2018 Hwajeong Museum special exhibition
Hwajeong Museum’s 2018 Special Exhibition All Good, Emolument, and Longevity looks into Chinese symbols of hope and desire reflected in various genres of ancient Chinese art.
Since the old days people wished for a well-settled life consisting of peace, prosperity, fame, health and longevity for their families.
In order to express those desires through art ancient Chinese likened them to fruits and plants such as peach, grape and peony; to animals such as deer, crab and bat; and through stories of myths, legends as well as through homophones with an auspicious sound. All Good, Emolument, and Longevity has classified the said auspicious symbols into three categories to take a study the manner of expressions and the significance hidden within.
For this exhibition Hwajeong Museum showcases a total of 72 artifacts focused on China’s Qing Dynasty. Let All Good, Emolument, and Longevity be an opportunity to re-encounter these masterpieces.
Cat symbolized longevity in general. This is because Chinese character for a cat (猫) and that of ‘old’ (耄) are both pronounced ‘mao.’ Meanwhile a cat drawn with long, narrow iris would indicate that it’s noon in the picture, the brightest time of the day. Add some tall and long peonies into the scene to show flowers in full bloom and the painting would be interpreted as symbolizing wealth and prosperity in full bloom just those peonies.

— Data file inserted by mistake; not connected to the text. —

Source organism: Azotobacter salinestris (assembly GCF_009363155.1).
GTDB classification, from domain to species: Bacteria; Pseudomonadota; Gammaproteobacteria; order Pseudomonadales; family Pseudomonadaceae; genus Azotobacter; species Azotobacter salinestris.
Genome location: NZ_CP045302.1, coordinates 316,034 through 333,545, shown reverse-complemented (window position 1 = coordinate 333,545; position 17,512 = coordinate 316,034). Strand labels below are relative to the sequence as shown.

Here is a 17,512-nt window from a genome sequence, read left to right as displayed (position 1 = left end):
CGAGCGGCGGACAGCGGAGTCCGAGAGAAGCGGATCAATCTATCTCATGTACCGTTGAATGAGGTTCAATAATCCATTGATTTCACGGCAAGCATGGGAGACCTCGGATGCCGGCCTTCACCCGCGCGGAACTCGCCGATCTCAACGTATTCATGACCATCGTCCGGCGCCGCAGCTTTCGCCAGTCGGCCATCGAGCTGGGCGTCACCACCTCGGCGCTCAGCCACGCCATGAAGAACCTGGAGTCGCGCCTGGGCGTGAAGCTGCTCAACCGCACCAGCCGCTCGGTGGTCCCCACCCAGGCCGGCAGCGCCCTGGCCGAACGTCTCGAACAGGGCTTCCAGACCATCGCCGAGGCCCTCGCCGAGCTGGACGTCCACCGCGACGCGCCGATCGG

The Queen Mother of the West (Xiwangmu, 西王母) who resides in Mount Kunlun (崑崙山) of the west stands as the most prestigious female deity(女仙) in all Chinese mythology and Taoist legends. As the ruler of Taoist deities and the owner of the elixir of life and peaches of immortality, she is also hailed as a goddess of perpetual youth and immortality.
Conceived and organized by
Hwajeong Museum, Republic of Korea